The number of fatal road traffic accidents have increased on Scotland’s roads for the first time in almost a decade.
The figures which were revealed by the newspaper Scotland on Sunday, collected information via police reports and media reporting. Records of the incidents show that there was a stark rise in the number of motorcyclists and pedestrians killed on Scotland’s roads. Worryingly, this represented the first rise in the number of deaths in said category in seven years.
Despite the figures not being official, the reports, media reporting and police statements showed that the number of incidents involving cars and bicycles had fallen. In total, the number of road deaths last year was 179, seven more than the official Scottish Government figure for 2013. If the figures are accurate, it represents the first rise since 2006.
Scottish Government’s Transport Scotland agency said any increase in deaths was “obviously of concern” with any rise in deaths an issue for all. However, worryingly, there was a huge leap in the number of motorcyclists and pedestrians killed on Scotland’s roads. There was a 25% increase in the number of bikers killed, with the number of pedestrians killed in Scotland going up by almost 50% to 54 in 2014. These figures include the fatal Glasgow bin lorry accidents and the spectators killed at the Jim Clark rally.
The number of cyclists deaths and those involved in cars fell with buses, taxis and tractor incidents remaining at a similar level to the previous year. Alarmingly the number of motorcyclists killed comes despite a huge campaign from the Scottish government and transport groups to try and raise awareness about the dangers of bikers, especially at junctions.
Neil Greig, the Scotland-based policy and research director of the Institute of Advanced Motorists, said: “This is worrying news, as we have not seen a year on year increase in road deaths in Scotland since 2006, and the long-term trend has been downwards for decades.
“Even if this is just a ‘blip’, it marks a slowing down in progress on death reduction, which must be taken seriously by the Scottish Government.”
Police Scotland’s head of road policing said that it was trying to take the positives from the report in that the overall road casualties and serious injuries had dropped. Chief Superintendent Iain Murray said: “We will continue to do everything we can to reduce these numbers, including supporting high-profile campaigns which highlight important issues such as motorcyclist and pedestrian safety.”
Transport Scotland said that although the figures were ominous, provisional 2014 casualty figures would be published in June.
A spokeswoman said: “Any indication of an increase in the number of people killed is obviously of concern and something we will investigate with the utmost seriousness.
“One life lost on Scotland’s roads is one too many, and we are taking forward a raft of measures with our road safety partners to reduce risks and to ensure education, engineering and enforcement all play a key role in our comprehensive approach.”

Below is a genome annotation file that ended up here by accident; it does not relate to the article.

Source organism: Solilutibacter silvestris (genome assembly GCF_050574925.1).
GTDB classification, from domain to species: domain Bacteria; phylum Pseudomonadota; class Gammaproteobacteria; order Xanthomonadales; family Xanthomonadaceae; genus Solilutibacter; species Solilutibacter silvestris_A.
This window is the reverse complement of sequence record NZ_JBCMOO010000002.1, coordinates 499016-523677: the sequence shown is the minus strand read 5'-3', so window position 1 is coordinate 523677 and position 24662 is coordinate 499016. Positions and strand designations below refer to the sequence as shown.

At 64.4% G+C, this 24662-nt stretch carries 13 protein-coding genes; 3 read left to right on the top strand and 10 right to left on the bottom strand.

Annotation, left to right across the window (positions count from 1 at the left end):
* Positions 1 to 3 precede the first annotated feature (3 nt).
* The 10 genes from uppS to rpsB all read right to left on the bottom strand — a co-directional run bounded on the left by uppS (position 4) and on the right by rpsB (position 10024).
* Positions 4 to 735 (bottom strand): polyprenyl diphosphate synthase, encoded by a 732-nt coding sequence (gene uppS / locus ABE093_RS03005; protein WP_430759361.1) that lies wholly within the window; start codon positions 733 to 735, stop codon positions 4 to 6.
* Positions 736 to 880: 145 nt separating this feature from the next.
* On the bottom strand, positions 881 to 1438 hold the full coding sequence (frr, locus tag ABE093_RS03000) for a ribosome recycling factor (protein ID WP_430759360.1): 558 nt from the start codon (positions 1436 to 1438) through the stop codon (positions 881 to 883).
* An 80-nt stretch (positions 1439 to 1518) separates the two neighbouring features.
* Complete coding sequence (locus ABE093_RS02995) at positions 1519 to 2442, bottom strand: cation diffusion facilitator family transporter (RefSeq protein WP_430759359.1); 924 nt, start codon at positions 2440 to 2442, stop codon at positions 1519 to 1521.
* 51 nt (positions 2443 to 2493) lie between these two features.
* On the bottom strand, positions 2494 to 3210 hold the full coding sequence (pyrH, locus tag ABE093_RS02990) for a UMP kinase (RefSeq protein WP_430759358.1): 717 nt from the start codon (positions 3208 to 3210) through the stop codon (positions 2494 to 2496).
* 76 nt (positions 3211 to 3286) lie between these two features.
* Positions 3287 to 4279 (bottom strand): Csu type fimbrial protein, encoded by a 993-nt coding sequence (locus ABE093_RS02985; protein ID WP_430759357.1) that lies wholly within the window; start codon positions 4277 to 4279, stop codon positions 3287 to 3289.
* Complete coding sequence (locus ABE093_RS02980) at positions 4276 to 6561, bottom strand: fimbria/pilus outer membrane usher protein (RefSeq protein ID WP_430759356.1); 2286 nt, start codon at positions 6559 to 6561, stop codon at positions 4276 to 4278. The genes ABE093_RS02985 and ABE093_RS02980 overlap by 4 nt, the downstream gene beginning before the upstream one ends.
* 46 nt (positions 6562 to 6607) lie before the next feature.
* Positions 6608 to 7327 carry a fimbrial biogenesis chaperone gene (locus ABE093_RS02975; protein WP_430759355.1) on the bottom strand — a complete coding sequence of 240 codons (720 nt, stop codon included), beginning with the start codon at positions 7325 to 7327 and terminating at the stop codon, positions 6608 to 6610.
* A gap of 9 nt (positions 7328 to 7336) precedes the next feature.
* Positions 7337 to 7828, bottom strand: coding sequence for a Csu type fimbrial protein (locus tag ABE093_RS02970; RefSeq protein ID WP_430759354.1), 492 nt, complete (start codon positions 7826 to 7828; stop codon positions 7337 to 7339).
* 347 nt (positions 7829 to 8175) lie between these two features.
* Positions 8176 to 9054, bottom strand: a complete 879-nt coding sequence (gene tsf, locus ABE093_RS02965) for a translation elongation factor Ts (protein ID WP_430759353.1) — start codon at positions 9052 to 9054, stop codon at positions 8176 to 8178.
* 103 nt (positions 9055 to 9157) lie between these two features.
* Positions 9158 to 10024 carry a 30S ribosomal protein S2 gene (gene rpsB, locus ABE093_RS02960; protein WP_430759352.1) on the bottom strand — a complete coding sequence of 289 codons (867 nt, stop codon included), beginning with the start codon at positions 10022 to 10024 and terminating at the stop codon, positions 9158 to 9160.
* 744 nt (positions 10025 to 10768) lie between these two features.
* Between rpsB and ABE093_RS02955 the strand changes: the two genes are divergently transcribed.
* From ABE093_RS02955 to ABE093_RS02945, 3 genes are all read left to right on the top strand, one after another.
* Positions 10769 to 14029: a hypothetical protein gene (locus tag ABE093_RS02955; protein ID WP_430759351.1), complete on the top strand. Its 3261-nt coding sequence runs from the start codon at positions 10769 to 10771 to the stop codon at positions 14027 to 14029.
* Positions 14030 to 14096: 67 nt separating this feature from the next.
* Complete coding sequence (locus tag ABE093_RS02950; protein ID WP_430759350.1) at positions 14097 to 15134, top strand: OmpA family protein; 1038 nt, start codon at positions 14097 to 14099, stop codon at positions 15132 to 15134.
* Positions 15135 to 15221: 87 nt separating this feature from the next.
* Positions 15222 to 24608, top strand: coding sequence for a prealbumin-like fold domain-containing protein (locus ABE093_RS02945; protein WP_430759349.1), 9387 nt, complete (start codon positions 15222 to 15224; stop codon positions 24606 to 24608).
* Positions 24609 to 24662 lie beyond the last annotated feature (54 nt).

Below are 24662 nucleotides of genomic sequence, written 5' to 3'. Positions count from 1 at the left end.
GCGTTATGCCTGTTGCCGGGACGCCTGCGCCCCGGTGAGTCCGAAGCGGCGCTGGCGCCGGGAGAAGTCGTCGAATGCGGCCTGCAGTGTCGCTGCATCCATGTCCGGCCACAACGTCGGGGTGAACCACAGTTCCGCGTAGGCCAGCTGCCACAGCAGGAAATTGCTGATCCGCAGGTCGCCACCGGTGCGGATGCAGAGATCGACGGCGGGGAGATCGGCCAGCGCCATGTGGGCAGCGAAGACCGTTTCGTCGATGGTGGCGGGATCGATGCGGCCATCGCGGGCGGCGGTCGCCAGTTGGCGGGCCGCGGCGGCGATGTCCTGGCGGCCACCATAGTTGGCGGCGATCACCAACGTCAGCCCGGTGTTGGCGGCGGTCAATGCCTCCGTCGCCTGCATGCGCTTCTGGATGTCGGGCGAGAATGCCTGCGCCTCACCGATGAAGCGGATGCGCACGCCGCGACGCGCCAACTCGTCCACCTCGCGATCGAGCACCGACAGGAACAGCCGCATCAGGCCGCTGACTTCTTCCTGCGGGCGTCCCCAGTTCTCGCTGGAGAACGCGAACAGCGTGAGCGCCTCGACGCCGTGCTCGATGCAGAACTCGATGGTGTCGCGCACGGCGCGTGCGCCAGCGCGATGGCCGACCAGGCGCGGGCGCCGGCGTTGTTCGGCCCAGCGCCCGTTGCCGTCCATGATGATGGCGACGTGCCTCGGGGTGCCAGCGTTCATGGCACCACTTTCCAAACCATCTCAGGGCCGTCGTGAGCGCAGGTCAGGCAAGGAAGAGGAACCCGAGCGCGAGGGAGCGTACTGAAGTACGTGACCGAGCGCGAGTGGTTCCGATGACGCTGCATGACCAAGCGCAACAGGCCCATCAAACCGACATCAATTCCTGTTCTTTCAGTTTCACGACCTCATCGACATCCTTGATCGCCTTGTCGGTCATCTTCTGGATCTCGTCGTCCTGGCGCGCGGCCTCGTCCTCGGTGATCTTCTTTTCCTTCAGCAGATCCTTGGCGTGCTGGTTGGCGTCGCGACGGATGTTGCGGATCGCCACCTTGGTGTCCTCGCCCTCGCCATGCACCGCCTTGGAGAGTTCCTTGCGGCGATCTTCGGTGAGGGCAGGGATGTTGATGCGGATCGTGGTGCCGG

The figures highlight the dangers that can arise from road traffic incidents. If you have been involved in an accident in the last three years that was not your fault, you will be able to make a personal injury claim. It was a result of negligence or reckless driving, then you can claim compensation for your injuries. It is worth noting however that if you are responsible for the incident then you will be unable to make a claim, regardless of the extent of your injuries.
In order to build the strongest possible case our team of skilled personal injury lawyers will need to know details such as where, when and how the incident occurred as well as the insurance details of your own, and the other driver’s vehicle. Furthermore we will also require contact details of any witness to the incident. This will be used to verify your account. If you sought medical advice following the accident and have an accident report then this can also be used to show the extent of your injuries.
Many claimants forget that not only can they claim for the injuries they received, but can also make a claim for damages, expenses and loss of income. If you have been unable to work due to your injuries, or been unable to retain your normal income, you can claim for this through your claim. In order to do so you will require evidence such as a bank statement to prove it. When you first call or get in touch with our team of personal injury solicitors, they will be able to inform you of everything you require to build the strongest personal injury case.
The latest statistics regarding fatal road traffic accidents highlight the danger of being a more vulnerable road user with many cyclists and motorbikers injured on Scotland’s roads. If you are injured and are a vulnerable road user you will be entitled to make a claim for compensation if you can prove you were not at fault. Many give personal injury claims a negative press, however if you have been injured through no fault of your own not only do we believe you deserve compensation, but we also believe you are entitled to hold those responsible to account and some closure on the incident.
If you have been injured in an accident, whether it is in a road traffic accident or a slip, trip or fall or in any other accident our team of personal injury solicitors can offer you tailored advice on the best way to proceed with your claim and begin legal proceedings. Get in touch with our team using our online contact form or call us on for free on 0808 163 7219.